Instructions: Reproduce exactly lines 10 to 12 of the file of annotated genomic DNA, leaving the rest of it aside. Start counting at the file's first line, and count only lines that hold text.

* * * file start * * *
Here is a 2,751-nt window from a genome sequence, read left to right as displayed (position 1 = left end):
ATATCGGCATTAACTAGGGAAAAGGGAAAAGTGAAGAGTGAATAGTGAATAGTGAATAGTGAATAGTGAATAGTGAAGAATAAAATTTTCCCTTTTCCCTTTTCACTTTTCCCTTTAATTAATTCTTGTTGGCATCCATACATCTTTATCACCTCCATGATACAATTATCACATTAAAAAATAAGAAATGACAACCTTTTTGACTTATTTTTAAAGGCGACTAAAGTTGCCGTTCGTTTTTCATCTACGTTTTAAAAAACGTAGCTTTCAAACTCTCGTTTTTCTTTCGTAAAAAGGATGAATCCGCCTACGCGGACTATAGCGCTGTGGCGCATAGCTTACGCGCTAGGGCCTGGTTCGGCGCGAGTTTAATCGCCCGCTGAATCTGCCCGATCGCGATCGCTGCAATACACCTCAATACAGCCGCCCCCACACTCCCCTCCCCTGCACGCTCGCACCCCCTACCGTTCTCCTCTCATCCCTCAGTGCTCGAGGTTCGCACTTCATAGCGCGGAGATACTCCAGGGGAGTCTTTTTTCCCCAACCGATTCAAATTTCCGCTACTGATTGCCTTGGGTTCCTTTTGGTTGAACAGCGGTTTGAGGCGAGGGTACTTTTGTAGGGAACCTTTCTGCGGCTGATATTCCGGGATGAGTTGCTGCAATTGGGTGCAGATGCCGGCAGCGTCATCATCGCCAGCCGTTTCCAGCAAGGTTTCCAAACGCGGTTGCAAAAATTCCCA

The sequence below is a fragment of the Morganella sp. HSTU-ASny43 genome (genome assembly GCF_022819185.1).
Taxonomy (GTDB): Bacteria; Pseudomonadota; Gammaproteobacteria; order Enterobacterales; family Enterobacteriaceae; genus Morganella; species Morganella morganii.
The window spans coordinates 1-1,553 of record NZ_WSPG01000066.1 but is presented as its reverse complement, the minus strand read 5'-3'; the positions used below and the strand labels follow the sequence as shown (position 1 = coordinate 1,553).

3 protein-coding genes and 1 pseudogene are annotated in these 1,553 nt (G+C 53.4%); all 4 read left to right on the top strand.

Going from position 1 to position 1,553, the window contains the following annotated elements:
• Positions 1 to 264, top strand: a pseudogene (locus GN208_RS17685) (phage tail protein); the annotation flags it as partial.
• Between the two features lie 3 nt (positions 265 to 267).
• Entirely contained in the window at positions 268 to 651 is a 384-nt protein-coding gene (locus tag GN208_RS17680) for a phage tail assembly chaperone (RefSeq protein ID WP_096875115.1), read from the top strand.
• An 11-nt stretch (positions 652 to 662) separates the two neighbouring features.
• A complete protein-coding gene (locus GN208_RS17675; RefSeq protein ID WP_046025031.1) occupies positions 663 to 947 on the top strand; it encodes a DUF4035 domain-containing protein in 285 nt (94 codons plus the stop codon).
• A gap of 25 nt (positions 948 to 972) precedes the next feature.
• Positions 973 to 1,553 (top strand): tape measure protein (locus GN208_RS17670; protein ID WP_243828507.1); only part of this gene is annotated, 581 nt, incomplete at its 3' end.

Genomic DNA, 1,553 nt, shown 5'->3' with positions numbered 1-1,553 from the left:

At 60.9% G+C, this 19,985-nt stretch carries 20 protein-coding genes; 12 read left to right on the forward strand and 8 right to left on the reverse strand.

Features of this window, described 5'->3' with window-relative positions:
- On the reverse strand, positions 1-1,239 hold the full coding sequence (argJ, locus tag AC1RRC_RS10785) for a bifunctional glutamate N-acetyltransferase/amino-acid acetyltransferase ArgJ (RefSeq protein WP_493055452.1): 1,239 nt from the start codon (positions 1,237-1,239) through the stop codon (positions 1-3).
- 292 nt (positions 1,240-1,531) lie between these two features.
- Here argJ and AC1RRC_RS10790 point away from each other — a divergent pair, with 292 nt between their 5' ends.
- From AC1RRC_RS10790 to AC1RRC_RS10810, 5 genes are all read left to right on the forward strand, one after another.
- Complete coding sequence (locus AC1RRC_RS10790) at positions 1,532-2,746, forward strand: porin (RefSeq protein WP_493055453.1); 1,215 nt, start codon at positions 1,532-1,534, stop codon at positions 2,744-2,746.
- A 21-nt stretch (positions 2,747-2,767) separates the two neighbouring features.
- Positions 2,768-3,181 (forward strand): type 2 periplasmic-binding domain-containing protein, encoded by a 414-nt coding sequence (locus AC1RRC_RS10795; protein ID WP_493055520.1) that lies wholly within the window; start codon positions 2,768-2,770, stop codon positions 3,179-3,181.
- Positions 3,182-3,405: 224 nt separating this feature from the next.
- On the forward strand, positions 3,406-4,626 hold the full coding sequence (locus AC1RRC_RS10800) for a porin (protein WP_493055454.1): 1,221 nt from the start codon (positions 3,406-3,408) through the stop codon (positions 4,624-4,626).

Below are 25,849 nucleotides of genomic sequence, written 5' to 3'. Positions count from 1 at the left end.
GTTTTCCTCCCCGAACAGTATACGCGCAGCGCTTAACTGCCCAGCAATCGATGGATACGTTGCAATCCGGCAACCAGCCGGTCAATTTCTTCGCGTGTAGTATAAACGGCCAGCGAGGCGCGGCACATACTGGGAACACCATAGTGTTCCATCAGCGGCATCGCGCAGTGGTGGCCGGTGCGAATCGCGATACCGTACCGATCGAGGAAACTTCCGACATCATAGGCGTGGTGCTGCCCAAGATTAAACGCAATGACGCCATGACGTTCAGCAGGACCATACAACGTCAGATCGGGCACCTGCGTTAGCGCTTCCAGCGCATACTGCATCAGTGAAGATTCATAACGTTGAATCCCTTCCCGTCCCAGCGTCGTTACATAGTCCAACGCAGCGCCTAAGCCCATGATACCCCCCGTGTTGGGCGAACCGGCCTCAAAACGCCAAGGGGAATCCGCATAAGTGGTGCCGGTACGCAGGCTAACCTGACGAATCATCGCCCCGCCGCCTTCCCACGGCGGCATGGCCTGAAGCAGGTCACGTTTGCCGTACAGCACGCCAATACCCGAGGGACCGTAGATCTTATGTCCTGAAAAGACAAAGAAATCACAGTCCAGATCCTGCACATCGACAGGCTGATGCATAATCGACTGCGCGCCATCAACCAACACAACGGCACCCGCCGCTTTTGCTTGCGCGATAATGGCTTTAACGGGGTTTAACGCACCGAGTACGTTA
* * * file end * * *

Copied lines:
• Entirely contained in the window at positions 268 to 651 is a 384-nt protein-coding gene (locus tag GN208_RS17680) for a phage tail assembly chaperone (RefSeq protein ID WP_096875115.1), read from the top strand.
• An 11-nt stretch (positions 652 to 662) separates the two neighbouring features.
• A complete protein-coding gene (locus GN208_RS17675; RefSeq protein ID WP_046025031.1) occupies positions 663 to 947 on the top strand; it encodes a DUF4035 domain-containing protein in 285 nt (94 codons plus the stop codon).